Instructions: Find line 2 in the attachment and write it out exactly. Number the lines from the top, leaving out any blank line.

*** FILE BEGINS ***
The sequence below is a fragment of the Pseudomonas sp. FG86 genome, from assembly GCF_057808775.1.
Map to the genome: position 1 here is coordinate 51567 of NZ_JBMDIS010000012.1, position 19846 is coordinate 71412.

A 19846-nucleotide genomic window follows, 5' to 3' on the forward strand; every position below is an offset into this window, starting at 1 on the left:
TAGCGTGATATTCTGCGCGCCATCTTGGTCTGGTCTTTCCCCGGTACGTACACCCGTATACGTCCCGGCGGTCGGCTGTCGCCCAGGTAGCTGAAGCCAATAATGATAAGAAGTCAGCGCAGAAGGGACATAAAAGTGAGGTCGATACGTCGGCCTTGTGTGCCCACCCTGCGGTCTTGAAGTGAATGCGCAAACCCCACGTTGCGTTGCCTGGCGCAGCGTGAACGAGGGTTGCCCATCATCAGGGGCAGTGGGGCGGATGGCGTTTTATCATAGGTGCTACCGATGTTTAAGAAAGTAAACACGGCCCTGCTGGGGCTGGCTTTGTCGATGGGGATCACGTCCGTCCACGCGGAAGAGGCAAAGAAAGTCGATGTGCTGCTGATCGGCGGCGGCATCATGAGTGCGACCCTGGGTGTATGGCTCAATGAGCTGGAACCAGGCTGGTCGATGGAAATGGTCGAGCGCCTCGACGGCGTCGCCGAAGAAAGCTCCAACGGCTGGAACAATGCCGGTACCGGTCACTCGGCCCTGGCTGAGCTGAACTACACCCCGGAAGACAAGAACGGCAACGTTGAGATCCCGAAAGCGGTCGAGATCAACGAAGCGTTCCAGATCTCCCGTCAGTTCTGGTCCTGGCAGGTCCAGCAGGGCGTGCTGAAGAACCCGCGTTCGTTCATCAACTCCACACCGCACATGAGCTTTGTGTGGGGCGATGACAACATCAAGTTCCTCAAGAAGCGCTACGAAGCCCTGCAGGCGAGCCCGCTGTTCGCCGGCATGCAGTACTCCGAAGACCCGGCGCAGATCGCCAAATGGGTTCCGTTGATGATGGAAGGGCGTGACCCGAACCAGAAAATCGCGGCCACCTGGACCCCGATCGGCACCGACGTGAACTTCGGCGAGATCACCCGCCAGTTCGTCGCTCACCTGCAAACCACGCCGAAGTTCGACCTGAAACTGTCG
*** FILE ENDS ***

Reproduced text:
Map to the genome: position 1 here is coordinate 51567 of NZ_JBMDIS010000012.1, position 19846 is coordinate 71412.